Bookmark   May 24, 2001 at 9:47AM
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This doesn't directly help answer your question, but you may find it interesting. Edgar Anderson's book, 'Introgressive Hybridization', is a wonderful resource that follows iris species in the Mississippi delta and their hybrid progeny in intermediate environments. For years people dug these hybrids because they are very beautiful. Many of these hybrids are quite fertile, but when you make the orginal F1 with neighboring species they are almost sterile. Because of this, people thought the pretty iris they were digging were not hybrids of the neighboring species. Egar proposed repeated generations and backcrossing to each species over time produced these hybrids and those with greater fertility naturally had a selective advantage and grew well in the intermediate environments. Molecular scientists in the early 1990's tried to prove his work wrong, but what happened was that their data supports his hypothesis (Edgars work was published in the late 1940's I think). Dr. Peter Ascher at the U of MN used Edgar's ideas to help develop his congruity backcrossing scheme that opened up the crossing barriers in beans and allows direct sexual introgression of disease resistance genes from scarlet runner bean into common bean.

It's a great book and hopefully you can get it through your library perhaps through interlibrary loan.


    Bookmark   May 29, 2001 at 10:56AM
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Hello David. Thanks for the tip on this book. I'll look into getting a copy.



    Bookmark   June 5, 2001 at 11:16AM
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Just a note on the Oryzalin treatment of your Irises to convert them to tetraploids. It won't be as simple as spraying a bunch of growing plants and hoping to get some conversions. As with your roses I'm guessing you are treating stems or shoots with the chemical. The rose meristems are quite a bit more exposed and accessible to the chemical than irises. With irises you will need to expose the meristem tissue. Since I am starting on working on this myself I have dome some research. There are two methods to achieve direct access to the meristematic tissues. One is to remove all leaf tissue from a rhizome and carefully scoop out the area around the growing point. This is obviously very tedious and would require a lot of plant material for practice and hope of getting some that would suitable for treatment. Plus treatment with oryzalin is no guarantee of conversion.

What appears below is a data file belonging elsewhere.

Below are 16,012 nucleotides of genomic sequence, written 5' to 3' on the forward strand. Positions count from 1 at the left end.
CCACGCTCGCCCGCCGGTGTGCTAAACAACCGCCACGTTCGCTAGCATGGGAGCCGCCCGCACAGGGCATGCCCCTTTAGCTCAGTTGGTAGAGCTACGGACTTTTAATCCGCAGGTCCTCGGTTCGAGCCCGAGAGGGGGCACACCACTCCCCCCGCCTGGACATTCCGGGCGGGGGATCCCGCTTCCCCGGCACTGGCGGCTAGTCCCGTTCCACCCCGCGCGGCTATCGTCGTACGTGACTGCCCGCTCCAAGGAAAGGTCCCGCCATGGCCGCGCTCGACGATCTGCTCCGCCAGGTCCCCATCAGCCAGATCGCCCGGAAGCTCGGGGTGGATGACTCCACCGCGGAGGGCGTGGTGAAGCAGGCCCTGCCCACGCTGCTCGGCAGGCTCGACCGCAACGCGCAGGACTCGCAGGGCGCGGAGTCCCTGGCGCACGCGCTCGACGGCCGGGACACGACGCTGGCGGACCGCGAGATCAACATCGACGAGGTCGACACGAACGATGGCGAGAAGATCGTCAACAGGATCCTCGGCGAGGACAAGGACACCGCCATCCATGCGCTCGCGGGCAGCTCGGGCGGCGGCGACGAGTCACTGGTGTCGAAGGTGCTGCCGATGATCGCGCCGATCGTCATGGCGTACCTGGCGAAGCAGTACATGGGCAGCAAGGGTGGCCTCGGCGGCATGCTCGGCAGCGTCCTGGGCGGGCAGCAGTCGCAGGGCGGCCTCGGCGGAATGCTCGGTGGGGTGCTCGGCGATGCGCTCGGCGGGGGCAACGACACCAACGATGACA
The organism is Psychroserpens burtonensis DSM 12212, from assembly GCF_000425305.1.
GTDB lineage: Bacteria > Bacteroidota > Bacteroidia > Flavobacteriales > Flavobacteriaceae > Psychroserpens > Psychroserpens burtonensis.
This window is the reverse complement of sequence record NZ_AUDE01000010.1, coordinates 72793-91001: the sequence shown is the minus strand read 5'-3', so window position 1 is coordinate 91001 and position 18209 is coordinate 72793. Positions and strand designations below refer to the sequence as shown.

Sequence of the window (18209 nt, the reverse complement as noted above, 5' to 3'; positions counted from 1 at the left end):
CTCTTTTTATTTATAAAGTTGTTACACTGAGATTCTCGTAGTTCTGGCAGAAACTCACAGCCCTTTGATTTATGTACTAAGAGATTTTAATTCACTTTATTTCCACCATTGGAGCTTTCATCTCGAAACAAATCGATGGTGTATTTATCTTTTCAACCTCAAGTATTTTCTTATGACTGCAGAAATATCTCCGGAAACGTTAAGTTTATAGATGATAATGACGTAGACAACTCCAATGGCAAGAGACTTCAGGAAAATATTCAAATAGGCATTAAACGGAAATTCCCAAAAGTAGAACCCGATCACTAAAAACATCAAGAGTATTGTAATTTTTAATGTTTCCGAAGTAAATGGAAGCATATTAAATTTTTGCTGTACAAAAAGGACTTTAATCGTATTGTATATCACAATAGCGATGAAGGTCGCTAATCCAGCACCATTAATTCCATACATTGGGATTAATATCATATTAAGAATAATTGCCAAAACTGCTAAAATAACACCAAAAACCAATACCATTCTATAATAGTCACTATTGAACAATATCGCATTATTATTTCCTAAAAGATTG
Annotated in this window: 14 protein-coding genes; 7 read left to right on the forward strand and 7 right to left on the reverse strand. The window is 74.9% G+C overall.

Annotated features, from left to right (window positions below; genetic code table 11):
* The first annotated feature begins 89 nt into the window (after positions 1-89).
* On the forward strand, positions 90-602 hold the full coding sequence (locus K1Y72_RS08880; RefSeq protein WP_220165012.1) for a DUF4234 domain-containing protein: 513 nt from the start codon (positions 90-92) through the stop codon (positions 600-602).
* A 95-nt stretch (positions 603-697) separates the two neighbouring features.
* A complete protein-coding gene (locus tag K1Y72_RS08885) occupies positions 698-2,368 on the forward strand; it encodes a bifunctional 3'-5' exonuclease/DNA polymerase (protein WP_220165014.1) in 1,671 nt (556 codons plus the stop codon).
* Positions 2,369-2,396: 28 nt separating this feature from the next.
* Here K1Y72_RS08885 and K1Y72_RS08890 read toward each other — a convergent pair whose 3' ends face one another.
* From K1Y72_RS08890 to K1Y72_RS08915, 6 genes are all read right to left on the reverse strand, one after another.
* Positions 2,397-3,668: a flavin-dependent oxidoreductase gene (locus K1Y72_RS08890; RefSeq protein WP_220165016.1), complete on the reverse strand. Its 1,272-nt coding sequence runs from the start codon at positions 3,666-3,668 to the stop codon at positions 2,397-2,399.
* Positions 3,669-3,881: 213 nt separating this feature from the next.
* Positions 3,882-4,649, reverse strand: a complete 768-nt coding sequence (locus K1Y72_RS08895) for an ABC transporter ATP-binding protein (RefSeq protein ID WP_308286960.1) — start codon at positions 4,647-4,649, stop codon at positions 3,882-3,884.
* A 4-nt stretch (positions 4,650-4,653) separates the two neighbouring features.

The other method is to treat fresh seed or seedlings in oryzalin and allow them to grow and select the ones you think have been converted.

There is an article where this discussed and I can't seem to find it at the moment but if you are interested I can email you the link and you can read it over - rather complicated and scientific though.

What I got out of it is that I decided the best method for achieve converted plants was to treat seeds and seedlings with a solution of Oryzalin (0.5 ml in 1 gallon water) overnight. Pretty simple and unmessy.

    Bookmark   March 17, 2004 at 4:34PM
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Or .....even better you can find it yourself on Type in "iris oryzalin tetraploid" and it's the very first listing.

    Bookmark   March 17, 2004 at 4:49PM